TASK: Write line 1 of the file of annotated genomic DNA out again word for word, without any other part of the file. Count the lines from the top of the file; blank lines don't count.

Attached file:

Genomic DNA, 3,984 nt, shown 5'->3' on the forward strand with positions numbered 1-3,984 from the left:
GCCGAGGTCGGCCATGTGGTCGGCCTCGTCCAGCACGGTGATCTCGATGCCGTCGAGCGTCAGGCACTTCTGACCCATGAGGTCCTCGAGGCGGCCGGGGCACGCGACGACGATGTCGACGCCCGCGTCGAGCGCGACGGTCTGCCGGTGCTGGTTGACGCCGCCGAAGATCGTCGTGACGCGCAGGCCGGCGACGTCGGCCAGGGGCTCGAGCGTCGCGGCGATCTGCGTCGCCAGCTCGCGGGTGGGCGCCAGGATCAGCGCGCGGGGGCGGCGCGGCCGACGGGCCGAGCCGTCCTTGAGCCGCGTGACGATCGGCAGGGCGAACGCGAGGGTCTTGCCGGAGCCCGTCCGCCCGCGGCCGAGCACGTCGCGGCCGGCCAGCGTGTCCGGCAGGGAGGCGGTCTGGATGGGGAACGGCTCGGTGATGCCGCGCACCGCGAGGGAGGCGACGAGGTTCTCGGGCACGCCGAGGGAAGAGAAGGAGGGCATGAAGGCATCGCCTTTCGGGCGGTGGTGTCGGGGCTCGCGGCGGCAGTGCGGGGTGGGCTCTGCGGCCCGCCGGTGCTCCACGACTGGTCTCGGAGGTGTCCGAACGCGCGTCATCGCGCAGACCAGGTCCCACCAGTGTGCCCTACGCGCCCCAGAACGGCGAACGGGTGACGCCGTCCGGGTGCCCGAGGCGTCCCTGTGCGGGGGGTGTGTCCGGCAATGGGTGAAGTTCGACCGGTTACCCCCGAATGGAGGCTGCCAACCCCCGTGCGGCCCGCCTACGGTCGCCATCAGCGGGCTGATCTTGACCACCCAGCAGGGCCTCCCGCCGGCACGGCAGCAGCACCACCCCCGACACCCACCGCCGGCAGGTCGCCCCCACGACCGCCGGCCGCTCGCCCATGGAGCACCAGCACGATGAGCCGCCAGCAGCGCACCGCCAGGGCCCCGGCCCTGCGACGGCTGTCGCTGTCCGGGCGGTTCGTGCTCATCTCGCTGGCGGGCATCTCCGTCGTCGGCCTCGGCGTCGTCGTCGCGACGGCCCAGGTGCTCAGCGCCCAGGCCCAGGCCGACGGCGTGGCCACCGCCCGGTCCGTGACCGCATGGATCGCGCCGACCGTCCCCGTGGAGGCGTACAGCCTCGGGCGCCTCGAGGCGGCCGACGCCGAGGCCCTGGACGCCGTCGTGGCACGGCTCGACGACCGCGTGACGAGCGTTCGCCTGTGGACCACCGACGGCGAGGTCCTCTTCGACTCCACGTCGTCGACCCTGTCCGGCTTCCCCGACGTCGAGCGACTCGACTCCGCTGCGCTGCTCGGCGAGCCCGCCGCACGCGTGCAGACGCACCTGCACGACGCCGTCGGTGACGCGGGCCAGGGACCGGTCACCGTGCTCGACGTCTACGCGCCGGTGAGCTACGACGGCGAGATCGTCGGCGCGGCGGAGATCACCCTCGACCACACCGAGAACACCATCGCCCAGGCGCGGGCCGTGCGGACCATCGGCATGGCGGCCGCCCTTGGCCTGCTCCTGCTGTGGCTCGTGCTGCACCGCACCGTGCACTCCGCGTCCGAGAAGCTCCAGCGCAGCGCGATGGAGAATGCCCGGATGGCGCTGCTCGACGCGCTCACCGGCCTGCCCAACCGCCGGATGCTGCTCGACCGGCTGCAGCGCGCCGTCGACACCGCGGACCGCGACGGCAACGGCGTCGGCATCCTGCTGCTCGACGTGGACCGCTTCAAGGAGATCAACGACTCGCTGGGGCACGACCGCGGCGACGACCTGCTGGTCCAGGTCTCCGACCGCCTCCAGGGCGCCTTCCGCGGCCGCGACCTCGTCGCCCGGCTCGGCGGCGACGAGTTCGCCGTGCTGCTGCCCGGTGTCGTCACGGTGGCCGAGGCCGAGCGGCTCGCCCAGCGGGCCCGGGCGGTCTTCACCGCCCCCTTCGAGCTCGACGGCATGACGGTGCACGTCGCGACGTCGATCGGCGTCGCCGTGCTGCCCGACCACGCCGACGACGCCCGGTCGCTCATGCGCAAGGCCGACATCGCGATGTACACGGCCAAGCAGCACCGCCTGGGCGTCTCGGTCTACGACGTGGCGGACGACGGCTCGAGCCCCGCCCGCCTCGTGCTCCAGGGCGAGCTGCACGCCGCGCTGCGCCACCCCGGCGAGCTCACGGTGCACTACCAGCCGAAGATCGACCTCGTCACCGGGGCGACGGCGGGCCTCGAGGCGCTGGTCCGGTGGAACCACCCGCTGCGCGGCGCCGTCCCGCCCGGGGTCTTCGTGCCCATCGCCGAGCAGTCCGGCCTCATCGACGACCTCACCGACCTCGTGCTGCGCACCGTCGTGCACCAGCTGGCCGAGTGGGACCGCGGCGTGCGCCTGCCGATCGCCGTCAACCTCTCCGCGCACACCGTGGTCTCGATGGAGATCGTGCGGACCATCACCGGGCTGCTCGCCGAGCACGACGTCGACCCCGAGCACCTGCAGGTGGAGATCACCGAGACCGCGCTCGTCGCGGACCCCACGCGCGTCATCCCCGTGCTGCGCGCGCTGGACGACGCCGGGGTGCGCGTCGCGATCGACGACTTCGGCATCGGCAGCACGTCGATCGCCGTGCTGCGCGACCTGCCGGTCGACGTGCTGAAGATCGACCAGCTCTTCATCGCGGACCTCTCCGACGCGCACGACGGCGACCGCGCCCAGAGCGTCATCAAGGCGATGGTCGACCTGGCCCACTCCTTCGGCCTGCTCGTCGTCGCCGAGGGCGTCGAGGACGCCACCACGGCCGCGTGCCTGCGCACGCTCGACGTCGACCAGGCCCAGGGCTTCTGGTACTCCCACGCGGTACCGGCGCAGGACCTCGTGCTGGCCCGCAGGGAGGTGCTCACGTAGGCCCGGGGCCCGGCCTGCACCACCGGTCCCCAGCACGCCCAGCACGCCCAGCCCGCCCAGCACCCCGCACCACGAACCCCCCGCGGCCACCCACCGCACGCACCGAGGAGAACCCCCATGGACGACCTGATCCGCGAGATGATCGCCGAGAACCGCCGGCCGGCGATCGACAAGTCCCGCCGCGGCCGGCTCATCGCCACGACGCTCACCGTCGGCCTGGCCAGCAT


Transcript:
Genomic DNA, 3,984 nt, shown 5'->3' on the forward strand with positions numbered 1-3,984 from the left: